Summer 2009: Shannon is excited to announce the opening of her new teaching space/studio and retail location, Knitgrrl Studio. You can shop online for Shannon Okey/Knitgrrl.com patterns as well as other types of patterns, spinning wheels, specialty felting equipment, hand-dyed yarns, sweater kits designed by Shannon and much, much more. Click the image below or here to visit the shop section directly.
The Knitgrrl Guide To Professional Knitwear Design
Order here at Cooperative Press, Shannon’s publishing company or use these buttons:
Knitgrrl CSA: Farm Fresh Knits
The Knitgrrl.com CSA Farm Fresh Knits booklet, featuring 10+ patterns, including Maize, Furrow, Green Fingers and more is currently in progress. If you are not already on the Knitgrrl mailing list, sign up and you’ll be among the first to know when it’s out!
If you are a yarn store owner, you can order Shannon’s patterns wholesale. Email firstname.lastname@example.org for more information.
Say hello to Karira! Designed with my friend and partner in knit-crime Margaret Ruble, these socks are named after the Sanskrit word for ‘bamboo shoot.’ They’re knit in the glorious Lemongrass colorway by Blue Moon Fiber Arts, in Socks that Rock Lightweight. Featuring a linen stitch heel, a leafy lace pattern up the front and several bamboo-like stitch motifs, not to mention what we’re calling “the dragon toe,” Karira is just right for summer sandal time!
What’s the dragon toe, you ask? It’s a leaf-like lace shape over the big toe so you can let your fun summer toenail polish peep through…and get a little extra ventilation. We’re not big fans of summer heat and humidity.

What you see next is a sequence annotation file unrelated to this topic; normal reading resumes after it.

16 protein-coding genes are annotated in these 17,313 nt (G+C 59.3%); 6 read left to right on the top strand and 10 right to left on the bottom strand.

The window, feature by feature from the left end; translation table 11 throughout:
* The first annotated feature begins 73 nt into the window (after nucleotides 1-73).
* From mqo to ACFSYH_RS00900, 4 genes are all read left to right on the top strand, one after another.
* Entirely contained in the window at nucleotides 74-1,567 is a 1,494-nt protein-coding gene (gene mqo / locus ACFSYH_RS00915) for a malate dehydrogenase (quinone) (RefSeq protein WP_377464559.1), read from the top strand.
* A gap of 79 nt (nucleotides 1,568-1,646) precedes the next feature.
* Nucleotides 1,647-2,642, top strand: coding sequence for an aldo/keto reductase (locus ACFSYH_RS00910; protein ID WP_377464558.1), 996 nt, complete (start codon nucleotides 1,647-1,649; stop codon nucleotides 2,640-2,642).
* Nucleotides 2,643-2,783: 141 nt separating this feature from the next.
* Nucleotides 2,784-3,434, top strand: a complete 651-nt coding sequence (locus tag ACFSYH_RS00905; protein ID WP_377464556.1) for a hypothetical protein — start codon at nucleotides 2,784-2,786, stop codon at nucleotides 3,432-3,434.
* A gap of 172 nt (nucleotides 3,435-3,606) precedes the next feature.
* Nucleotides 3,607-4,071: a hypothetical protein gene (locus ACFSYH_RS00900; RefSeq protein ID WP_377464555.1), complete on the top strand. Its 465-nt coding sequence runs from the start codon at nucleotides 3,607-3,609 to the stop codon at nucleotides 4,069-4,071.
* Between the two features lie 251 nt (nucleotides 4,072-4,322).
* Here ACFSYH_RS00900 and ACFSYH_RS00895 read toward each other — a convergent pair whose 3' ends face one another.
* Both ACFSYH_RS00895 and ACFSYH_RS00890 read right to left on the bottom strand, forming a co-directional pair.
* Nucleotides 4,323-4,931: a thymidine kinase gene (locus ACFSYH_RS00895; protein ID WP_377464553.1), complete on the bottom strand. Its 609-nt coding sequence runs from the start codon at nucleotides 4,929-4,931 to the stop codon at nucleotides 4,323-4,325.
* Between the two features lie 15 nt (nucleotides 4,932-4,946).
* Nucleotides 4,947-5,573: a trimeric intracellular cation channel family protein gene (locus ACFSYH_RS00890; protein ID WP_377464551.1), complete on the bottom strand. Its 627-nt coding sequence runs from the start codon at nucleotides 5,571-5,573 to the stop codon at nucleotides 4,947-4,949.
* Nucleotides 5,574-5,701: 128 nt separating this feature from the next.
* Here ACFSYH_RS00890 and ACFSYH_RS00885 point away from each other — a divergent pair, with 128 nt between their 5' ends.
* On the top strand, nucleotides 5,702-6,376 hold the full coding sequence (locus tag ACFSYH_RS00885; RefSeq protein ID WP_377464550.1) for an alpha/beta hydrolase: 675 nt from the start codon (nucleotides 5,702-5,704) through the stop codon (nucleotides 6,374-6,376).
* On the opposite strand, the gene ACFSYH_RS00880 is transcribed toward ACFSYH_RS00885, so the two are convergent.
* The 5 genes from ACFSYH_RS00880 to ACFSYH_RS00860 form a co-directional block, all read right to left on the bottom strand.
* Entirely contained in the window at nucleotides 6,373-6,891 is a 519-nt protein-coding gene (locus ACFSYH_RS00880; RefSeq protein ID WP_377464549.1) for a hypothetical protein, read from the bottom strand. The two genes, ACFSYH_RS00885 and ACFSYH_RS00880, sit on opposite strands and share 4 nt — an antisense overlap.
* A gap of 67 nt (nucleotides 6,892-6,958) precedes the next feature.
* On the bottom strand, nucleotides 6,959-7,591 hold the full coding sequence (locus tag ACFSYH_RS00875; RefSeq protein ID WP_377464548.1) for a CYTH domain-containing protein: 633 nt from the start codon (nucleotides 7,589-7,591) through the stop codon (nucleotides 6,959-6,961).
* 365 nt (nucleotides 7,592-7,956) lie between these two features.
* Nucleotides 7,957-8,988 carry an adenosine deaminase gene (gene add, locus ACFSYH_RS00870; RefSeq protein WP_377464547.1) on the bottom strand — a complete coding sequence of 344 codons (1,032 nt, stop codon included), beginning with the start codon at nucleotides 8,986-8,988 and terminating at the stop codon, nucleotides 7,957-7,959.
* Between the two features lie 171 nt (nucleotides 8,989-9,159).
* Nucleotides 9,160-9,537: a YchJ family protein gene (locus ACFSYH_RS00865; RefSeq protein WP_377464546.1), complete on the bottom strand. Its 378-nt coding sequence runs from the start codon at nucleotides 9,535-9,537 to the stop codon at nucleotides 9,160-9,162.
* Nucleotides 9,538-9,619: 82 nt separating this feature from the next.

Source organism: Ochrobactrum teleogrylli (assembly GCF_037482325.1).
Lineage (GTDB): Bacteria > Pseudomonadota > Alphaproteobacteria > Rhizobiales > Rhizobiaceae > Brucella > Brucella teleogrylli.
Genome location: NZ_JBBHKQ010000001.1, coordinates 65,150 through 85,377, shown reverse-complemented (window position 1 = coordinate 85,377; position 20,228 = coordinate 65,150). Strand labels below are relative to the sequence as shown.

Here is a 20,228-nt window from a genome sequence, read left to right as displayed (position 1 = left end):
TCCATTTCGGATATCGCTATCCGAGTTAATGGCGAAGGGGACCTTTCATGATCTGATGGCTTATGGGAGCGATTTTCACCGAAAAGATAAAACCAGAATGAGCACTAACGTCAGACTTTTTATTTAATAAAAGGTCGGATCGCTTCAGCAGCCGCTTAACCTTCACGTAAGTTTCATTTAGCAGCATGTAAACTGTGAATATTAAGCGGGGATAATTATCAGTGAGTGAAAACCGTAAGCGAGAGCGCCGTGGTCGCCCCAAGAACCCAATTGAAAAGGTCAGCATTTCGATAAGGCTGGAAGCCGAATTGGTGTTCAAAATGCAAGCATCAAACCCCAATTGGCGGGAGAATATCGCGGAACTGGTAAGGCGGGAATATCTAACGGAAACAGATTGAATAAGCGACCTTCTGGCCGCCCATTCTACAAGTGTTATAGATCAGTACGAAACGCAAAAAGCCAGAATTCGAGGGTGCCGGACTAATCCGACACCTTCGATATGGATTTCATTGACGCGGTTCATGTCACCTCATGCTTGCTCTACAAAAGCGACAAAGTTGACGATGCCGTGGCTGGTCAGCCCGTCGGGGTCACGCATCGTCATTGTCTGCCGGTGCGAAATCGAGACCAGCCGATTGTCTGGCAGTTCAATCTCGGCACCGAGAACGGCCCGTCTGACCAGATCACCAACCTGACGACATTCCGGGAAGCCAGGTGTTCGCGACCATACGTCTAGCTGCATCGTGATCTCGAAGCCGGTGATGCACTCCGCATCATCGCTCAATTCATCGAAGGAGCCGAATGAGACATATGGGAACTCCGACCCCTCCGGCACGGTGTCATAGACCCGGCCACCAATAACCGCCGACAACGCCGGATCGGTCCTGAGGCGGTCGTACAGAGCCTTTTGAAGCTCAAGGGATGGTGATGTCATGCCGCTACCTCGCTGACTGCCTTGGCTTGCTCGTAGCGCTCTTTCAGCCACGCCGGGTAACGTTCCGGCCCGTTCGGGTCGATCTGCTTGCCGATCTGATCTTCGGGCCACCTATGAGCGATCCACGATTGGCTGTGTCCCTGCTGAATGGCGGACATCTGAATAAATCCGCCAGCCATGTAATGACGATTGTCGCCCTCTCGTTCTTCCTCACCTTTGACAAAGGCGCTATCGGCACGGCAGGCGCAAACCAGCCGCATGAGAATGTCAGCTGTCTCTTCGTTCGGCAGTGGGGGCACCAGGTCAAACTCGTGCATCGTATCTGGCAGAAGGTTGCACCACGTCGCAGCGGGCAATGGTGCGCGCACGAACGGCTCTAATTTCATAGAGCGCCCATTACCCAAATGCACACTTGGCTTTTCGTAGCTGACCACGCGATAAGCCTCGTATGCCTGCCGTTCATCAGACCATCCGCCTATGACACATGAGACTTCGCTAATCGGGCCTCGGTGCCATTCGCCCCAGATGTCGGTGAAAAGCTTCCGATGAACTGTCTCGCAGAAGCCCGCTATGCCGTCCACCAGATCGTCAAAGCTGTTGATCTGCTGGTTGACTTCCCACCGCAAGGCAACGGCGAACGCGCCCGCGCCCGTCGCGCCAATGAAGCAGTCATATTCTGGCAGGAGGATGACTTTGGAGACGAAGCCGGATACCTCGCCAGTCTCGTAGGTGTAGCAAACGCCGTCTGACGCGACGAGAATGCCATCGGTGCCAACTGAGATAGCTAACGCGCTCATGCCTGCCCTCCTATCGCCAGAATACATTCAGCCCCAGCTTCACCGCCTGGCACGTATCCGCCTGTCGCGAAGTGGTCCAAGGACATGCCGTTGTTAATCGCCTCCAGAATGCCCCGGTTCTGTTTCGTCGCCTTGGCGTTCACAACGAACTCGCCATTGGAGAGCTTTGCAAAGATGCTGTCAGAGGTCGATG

Cili cardigan (seen above)
On sale now
Ennis is a tubular scarf with multiple variations, and it’s named after my muse, model and studiomate Arabella Proffer…well, her middle name, anyway!
Red Lotus, $4.00
Pattern translations! Exploded View is now available in French; more patterns are on the way in French and other languages.
The Alt Fiber collection
Originally published in my book Alt Fiber: 25+ projects for knitting green with bamboo, soy, hemp and more, but now available as single patterns thanks to a very thoughtful and designer-friendly provision in my book contract, three patterns: Rose Kilim, Sea Creature and Dutch Girl.
Rose Kilim, $5
Sea Creature, $2.50
Dutch Girl, $2.50
Rivulet cardigan, $6
For more images, see Rivulet‘s Ravelry page
Rivulet is a stylish, flattering, jacket-style cardigan features cable shaping, a peplum that looks great on knitters of all sizes, and inset panels under the arm that give a charming swing to the finished piece. The front, neckline and shoulders use garter stitch on all edges for rustic charm, but advanced knitters or cable fans can easily adapt the charts given here to make cabled edges. You could also make seed stitch edges or something incorporating your favorite stitch pattern – the pattern is very forgiving. The upper arms are knit in 1×1 rib, which is exceptionally flattering for plus sizes, not to mention comfortable and flexible. Shown in Beaverslide Dry Goods Fisherman Weight yarn, a mule-spun 2-ply yarn with almost handspun consistency, you could easily make this pattern in just about any popular yarn or even your own handspun.